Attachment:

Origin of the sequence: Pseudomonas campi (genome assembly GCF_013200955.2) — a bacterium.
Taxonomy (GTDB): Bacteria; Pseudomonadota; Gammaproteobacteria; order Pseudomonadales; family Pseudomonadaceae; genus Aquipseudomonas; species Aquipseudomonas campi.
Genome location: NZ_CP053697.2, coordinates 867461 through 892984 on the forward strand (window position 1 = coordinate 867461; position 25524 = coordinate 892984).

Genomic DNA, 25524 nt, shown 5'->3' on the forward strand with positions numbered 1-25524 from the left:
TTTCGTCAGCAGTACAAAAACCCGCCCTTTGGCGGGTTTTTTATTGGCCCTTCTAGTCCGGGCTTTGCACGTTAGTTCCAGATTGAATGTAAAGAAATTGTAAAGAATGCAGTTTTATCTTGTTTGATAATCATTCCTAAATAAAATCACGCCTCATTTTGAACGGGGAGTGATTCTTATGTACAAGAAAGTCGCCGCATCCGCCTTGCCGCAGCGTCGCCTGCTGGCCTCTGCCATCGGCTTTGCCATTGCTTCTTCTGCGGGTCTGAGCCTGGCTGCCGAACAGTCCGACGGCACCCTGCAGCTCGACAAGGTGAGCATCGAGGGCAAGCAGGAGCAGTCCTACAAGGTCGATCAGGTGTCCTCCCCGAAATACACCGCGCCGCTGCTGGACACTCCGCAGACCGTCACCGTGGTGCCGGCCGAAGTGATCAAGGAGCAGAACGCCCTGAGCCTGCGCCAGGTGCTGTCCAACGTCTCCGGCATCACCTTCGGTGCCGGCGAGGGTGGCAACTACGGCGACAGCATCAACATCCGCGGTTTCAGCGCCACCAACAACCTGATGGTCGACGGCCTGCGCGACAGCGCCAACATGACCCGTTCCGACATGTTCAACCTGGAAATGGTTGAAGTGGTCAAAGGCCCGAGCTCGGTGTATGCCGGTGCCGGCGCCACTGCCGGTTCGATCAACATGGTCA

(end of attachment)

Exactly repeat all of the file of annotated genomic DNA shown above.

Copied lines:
Origin of the sequence: Pseudomonas campi (genome assembly GCF_013200955.2) — a bacterium.
Taxonomy (GTDB): Bacteria; Pseudomonadota; Gammaproteobacteria; order Pseudomonadales; family Pseudomonadaceae; genus Aquipseudomonas; species Aquipseudomonas campi.
Genome location: NZ_CP053697.2, coordinates 867461 through 892984 on the forward strand (window position 1 = coordinate 867461; position 25524 = coordinate 892984).

Genomic DNA, 25524 nt, shown 5'->3' on the forward strand with positions numbered 1-25524 from the left:
TTTCGTCAGCAGTACAAAAACCCGCCCTTTGGCGGGTTTTTTATTGGCCCTTCTAGTCCGGGCTTTGCACGTTAGTTCCAGATTGAATGTAAAGAAATTGTAAAGAATGCAGTTTTATCTTGTTTGATAATCATTCCTAAATAAAATCACGCCTCATTTTGAACGGGGAGTGATTCTTATGTACAAGAAAGTCGCCGCATCCGCCTTGCCGCAGCGTCGCCTGCTGGCCTCTGCCATCGGCTTTGCCATTGCTTCTTCTGCGGGTCTGAGCCTGGCTGCCGAACAGTCCGACGGCACCCTGCAGCTCGACAAGGTGAGCATCGAGGGCAAGCAGGAGCAGTCCTACAAGGTCGATCAGGTGTCCTCCCCGAAATACACCGCGCCGCTGCTGGACACTCCGCAGACCGTCACCGTGGTGCCGGCCGAAGTGATCAAGGAGCAGAACGCCCTGAGCCTGCGCCAGGTGCTGTCCAACGTCTCCGGCATCACCTTCGGTGCCGGCGAGGGTGGCAACTACGGCGACAGCATCAACATCCGCGGTTTCAGCGCCACCAACAACCTGATGGTCGACGGCCTGCGCGACAGCGCCAACATGACCCGTTCCGACATGTTCAACCTGGAAATGGTTGAAGTGGTCAAAGGCCCGAGCTCGGTGTATGCCGGTGCCGGCGCCACTGCCGGTTCGATCAACATGGTCA